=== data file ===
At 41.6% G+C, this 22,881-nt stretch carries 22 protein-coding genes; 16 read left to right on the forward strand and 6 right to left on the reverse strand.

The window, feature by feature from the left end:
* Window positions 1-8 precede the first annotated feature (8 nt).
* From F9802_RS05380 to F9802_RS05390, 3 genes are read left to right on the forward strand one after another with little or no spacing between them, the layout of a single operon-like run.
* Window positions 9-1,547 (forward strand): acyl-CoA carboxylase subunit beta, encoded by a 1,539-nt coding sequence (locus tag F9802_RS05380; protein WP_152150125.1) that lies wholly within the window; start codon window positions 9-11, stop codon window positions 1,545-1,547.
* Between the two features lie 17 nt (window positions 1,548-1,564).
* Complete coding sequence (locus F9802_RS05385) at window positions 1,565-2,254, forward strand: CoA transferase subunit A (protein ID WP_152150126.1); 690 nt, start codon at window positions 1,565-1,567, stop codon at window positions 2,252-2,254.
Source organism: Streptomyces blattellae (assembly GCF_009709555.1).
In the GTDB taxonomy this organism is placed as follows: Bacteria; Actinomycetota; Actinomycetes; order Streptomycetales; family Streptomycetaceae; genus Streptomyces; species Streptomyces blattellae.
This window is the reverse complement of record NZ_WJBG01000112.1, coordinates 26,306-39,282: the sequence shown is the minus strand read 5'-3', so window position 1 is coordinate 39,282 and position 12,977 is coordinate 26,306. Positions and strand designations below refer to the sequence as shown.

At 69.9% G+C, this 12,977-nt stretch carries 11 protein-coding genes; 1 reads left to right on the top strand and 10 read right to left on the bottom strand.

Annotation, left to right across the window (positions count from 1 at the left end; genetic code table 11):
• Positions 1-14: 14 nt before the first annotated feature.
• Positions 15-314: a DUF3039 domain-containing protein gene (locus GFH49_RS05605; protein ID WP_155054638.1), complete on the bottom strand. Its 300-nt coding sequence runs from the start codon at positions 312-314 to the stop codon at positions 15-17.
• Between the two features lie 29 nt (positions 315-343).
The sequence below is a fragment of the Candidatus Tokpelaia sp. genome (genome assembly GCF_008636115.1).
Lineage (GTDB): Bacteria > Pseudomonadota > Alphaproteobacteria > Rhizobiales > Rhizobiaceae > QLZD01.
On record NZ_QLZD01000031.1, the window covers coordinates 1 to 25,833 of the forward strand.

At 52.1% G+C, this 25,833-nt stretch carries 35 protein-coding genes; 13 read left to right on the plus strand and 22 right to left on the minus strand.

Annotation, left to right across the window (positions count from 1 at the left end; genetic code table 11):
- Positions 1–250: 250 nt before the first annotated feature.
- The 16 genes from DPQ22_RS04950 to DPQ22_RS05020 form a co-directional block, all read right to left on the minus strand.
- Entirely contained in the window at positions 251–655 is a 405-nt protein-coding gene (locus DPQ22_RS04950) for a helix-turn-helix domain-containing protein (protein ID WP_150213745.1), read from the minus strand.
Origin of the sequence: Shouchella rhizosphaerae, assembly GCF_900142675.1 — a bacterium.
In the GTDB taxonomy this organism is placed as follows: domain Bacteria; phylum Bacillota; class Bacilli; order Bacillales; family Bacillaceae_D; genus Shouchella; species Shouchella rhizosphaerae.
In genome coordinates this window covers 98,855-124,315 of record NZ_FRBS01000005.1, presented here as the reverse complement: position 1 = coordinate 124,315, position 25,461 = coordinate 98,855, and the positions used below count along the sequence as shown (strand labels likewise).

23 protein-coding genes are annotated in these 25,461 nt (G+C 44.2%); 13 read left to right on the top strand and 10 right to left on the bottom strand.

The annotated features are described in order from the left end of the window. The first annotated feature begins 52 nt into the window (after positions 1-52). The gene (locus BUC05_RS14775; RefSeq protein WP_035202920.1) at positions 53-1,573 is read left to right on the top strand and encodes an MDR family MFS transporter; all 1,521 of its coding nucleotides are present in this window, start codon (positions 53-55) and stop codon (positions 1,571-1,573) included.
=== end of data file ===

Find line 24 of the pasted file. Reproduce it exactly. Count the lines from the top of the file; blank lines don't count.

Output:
Origin of the sequence: Shouchella rhizosphaerae, assembly GCF_900142675.1 — a bacterium.